Give them or their agency a call and find out what’s happened.  It may be the traffic has got in the way or that they have gone to the wrong address.  Either way we recommend you allow them at least 15 minutes to turn up.

…The candidate really isn’t suitable and I don’t want to waste my time interviewing them?

Remember it’s important to leave a good impression of your organisation and to demonstrate a fair and consistent process for all candidates by providing all candidates with the same opportunities.   Therefore, it’s important that you still continue with the interview in all situations.

…I have no evidence?

There may be some occasions where some areas of the role profile or a particular competency have not been probed fully enough or even asked about. In this situation you should use the ‘0’ or “no evidence” from the rating scale.

…I have evidence spanning two competencies?

The evidence that you gather should only be classified under one area or competency, so that you do not fall into the trap of over-interpreting one piece of evidence by considering it twice. Consider the evidence that you have obtained and make a decision about where it is most appropriate.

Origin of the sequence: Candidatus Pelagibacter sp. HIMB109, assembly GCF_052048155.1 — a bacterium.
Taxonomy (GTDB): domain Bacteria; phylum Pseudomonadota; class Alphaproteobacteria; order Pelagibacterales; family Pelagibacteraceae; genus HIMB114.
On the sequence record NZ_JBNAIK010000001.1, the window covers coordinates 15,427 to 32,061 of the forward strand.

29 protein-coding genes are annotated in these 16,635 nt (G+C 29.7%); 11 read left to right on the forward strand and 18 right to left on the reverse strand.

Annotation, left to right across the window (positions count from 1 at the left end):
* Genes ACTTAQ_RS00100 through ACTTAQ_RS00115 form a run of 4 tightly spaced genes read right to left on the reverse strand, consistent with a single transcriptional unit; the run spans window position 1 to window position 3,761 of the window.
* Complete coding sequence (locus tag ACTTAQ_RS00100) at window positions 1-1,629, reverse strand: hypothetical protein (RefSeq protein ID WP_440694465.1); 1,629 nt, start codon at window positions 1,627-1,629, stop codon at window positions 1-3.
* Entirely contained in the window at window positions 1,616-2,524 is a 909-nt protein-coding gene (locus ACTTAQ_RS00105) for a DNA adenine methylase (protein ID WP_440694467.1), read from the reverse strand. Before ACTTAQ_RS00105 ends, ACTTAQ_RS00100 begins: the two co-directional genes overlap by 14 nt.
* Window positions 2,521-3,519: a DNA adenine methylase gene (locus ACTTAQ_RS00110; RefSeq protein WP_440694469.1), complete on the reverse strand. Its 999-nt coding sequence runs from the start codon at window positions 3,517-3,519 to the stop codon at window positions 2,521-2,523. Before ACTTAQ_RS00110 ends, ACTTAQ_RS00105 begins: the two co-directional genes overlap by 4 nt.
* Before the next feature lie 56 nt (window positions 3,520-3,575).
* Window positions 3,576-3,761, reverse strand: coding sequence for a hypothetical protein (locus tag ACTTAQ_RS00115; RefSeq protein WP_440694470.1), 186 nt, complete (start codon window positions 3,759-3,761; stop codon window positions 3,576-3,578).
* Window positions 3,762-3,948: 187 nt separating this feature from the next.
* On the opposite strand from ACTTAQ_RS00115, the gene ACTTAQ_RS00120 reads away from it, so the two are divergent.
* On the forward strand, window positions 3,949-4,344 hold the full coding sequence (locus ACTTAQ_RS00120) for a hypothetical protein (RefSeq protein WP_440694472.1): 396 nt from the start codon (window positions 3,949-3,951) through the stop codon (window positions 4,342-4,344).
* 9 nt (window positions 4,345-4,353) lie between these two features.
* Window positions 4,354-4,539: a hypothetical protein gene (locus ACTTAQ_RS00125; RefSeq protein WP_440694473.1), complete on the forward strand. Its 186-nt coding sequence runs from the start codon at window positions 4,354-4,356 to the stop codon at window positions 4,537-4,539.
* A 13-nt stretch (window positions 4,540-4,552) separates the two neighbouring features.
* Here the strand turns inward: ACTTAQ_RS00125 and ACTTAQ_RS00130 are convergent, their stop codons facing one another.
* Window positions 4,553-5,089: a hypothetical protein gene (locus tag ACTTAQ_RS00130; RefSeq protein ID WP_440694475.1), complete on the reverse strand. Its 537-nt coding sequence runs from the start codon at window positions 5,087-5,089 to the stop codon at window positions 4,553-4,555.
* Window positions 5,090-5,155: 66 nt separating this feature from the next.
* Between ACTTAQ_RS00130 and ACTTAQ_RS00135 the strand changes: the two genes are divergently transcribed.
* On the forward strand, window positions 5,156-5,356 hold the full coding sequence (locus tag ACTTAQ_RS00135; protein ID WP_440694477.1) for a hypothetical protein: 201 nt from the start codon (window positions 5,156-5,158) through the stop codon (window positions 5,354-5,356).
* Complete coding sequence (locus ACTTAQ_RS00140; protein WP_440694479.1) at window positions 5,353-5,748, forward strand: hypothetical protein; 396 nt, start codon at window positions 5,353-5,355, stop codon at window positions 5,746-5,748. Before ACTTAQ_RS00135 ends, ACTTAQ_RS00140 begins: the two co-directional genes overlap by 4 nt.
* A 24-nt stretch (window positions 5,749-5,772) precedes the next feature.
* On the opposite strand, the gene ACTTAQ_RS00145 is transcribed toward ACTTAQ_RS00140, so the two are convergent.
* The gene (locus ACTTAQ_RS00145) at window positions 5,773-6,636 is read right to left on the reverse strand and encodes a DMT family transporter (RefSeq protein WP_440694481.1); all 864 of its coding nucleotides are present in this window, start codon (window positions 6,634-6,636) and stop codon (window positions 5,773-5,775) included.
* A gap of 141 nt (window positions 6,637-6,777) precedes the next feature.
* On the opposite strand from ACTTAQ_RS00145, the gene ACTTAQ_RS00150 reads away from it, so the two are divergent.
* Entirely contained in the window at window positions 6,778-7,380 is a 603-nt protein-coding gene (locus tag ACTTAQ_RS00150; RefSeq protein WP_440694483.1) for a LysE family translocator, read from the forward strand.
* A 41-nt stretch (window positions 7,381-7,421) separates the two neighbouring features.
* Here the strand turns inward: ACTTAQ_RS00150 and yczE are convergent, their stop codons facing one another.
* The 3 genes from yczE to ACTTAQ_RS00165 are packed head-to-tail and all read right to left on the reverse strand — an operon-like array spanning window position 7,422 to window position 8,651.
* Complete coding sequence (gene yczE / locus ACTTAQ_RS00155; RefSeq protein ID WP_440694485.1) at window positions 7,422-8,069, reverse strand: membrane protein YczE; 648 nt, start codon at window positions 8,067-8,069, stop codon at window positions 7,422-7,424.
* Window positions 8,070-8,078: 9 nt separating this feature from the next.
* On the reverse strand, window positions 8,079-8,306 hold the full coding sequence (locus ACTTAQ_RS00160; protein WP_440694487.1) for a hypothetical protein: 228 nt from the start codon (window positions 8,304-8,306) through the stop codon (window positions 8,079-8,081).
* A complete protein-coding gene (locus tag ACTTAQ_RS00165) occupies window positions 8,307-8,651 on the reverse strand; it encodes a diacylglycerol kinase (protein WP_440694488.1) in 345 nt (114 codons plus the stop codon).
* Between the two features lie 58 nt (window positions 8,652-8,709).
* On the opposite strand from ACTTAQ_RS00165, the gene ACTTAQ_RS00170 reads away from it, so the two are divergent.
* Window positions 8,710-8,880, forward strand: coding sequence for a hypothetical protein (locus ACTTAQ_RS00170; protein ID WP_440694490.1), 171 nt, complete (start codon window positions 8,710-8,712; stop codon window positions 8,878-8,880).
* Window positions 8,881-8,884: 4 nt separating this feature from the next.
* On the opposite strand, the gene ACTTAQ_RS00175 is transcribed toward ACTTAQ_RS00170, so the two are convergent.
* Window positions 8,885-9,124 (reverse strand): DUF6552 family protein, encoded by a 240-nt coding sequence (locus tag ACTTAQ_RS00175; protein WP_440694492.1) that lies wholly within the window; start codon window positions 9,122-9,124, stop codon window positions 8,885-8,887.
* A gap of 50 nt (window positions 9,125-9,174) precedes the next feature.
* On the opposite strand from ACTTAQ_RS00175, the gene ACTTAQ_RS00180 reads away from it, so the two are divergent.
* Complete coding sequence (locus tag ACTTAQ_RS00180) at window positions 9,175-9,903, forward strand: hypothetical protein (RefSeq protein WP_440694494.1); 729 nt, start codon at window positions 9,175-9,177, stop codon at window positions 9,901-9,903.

…I have a similar amount of very good or very poor evidence?

If a particular piece of evidence is very good or very poor, make sure that your rating reflects this. You should be very careful that you do not over-emphasise the importance of just one piece of evidence. Refer back to the whole competency definition, and make sure the rating reflects this whole area.

…All my ratings are in the middle of the scale?

To be objective and fair to all candidates it is important to make use of the whole rating scale. Be prepared to use the 1 and 5 ratings. Remember, someone does not have to move heaven and earth to get a 5!  However occasionally candidates may perform satisfactorily across all competencies, therefore earning a 3 in all areas.

… The candidate is not prepared?

In today’s technologically friendly society, there should be no reason why candidates do not arrive prepared and equipped for the interview. If this situation does arise it is best practice to  ask the candidate if they feel comfortable continuing with the interview, or whether it needs to be rescheduled.